At the top of the first hill we took a few photos and then everyone absolutely bombed it down the hill. I mean, I thought I’d have a hard time keeping up on the uphills but wow, these were the real mountain goat deals I was running with. We all let loose and just flew down the path thinking for 0.00000001 second where to put your foot before trusting it and moving on to the next. It. Was. Awesome.


After some mud (it wouldn’t be the South Downs if there wasn’t) and a climb up Devil’s Dyke we could see the sea and headed straight for it.


Rich is not only a wonderful route planner, but also gives every passing runner and cyclist a hello and thumbs up, which just melts my crusty London heart.


A quick pitstop to say hello to Twitter friend Kurt at the Run Store, we spilled into Ramsbottoms making it just in time for the weekend happy hour fish special. Our table was quickly filled with fish, chips, mushy peas, buttered bread, tea, and fantas and we finally stopped talking for 30 seconds to take it all in.


The perfect meal

The perfect meal

Part to help the massive meal settle, and part because it was such a nice day, we all walked down to the seaside for one more indulgence at Marrocco’s.


With 3 scoops for £4.50 it wasn’t much of a question how much, just what 3 of the amazing flavours to have.


Peanut Butter Banana and Chocolate was my personal winner and would 10/10 get it again.  Proof is in the blurry selfies I tried to take but couldn’t be bothered to wait long enough for it to focus since it was melting before I could eat it!


Summer running for the win!

setting my standard

I have a few running PBs that I’m pretty proud of and can list off when required (not in my twitter bio thank you) but also started to wonder where I’m at right now with my running.


I ran the Assembly League Battersea a few weeks ago to see what my 5k time was on a flat, fast and accurately measured course. It helped that it was a free race with my club and chock-a-block with speedy runners to pull me along. 23:51 later I was gasping for air in the finishers chute the 281st out of 307 finishers. Run with fast people and you will get faster.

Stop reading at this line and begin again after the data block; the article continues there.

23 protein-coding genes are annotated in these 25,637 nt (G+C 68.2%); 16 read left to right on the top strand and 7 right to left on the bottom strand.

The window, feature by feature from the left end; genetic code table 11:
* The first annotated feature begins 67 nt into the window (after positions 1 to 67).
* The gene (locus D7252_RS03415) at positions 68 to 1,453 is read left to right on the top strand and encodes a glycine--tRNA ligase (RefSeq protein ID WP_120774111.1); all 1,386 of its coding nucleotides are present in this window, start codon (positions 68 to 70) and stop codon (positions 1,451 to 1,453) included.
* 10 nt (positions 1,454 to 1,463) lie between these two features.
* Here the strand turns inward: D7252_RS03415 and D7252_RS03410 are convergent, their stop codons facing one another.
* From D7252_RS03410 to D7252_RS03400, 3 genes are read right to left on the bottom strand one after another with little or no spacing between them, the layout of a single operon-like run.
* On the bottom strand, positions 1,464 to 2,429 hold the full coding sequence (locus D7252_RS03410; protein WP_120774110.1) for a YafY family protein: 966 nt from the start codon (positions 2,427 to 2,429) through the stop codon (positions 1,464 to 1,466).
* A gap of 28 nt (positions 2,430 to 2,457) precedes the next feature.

June 2016 5k: 23:51

Keen to set some more standards I went to my first T&F practice, also at Battersea, and got to try out some events and receive coaching on technique.

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First up was Steeplechase, my dream sport, and after a few climbs up and over the barriers, we were set off to practice hurdling them and techniques for the water pit. From there we went to the high jump and after a few jumps without the bar, cleared the bar at 105cm, which would at least get me a scorer point at our competitions. Our hammer and javelin practice had to be postponed due to thunder and lightning, but that just meant more jumping and steeplechase practice.


June 2016 High Jump: 105cm

On Sunday I ran the London City Mile, always a favourite race since I always see a lot of running friends and non-running friends who want to “give a mile a go” with a medal at the end.


I’ve been doing a bit of training specifically for the mile, and hope to set a PB at the Serpentine 1 mile championships later this summer. I didn’t do a long run on this weekend and decided to push hard at this road mile to see how close I was to my goal time.

Trying to avoid the guy who thought it was a good idea to wear a speaker backpack at the race (it’s never a good idea) I started near the back but weaved my way through the speedy starters who inevitably slowed down as we turned around the Bank roundabout. Hearing a few cheers for Canada (Thanks Mike!) kept me going and when the finish looked close but the sign said 400m, I knew I just had to keep pushing. Miles are hard yo. Finishing in 6:47 with a new PB and close enough to my goal that I think I’ll be able to hit it on the track later this summer.


June 2016 Mile: 6:47

So, it’s been a fun June trying new things, setting some current standards, and getting a PB along the way. Most importantly, it’s been fun.

Jubilee River Swim


In the summer there is nothing better than being outside all day. Being near a refreshing body of water on the first forecasted hot weekend of the year doesn’t hurt either.

My friends Josie, Helen, and I signed up for the Jubilee River Swim a few months ago with the intention of helping our long(er) distance swim training and getting to be a part of a very cool event even if we weren’t quite ready to swim the entire 10k ourselves yet. After a quick call-out on Twitter for a 4th team member, we were joined by Krista who passed our rigours application process of owning a wetsuit and promising to bring something delicious for the post-swim picnic.

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We made our way to Slough via Paddington from all corners of London early on Sunday morning and quickly registered at the race HQ. With our swim caps in hand we then realised we hadn’t quite figured out the logistics of a 10k point-to-point relay race and who had to carry what to get us, our kit, and our stuff to the finish. Luckily a guy beside us noticed our confusion and was on a team last year who said it’s best if we all went to the start and walked the route as each person was swimming.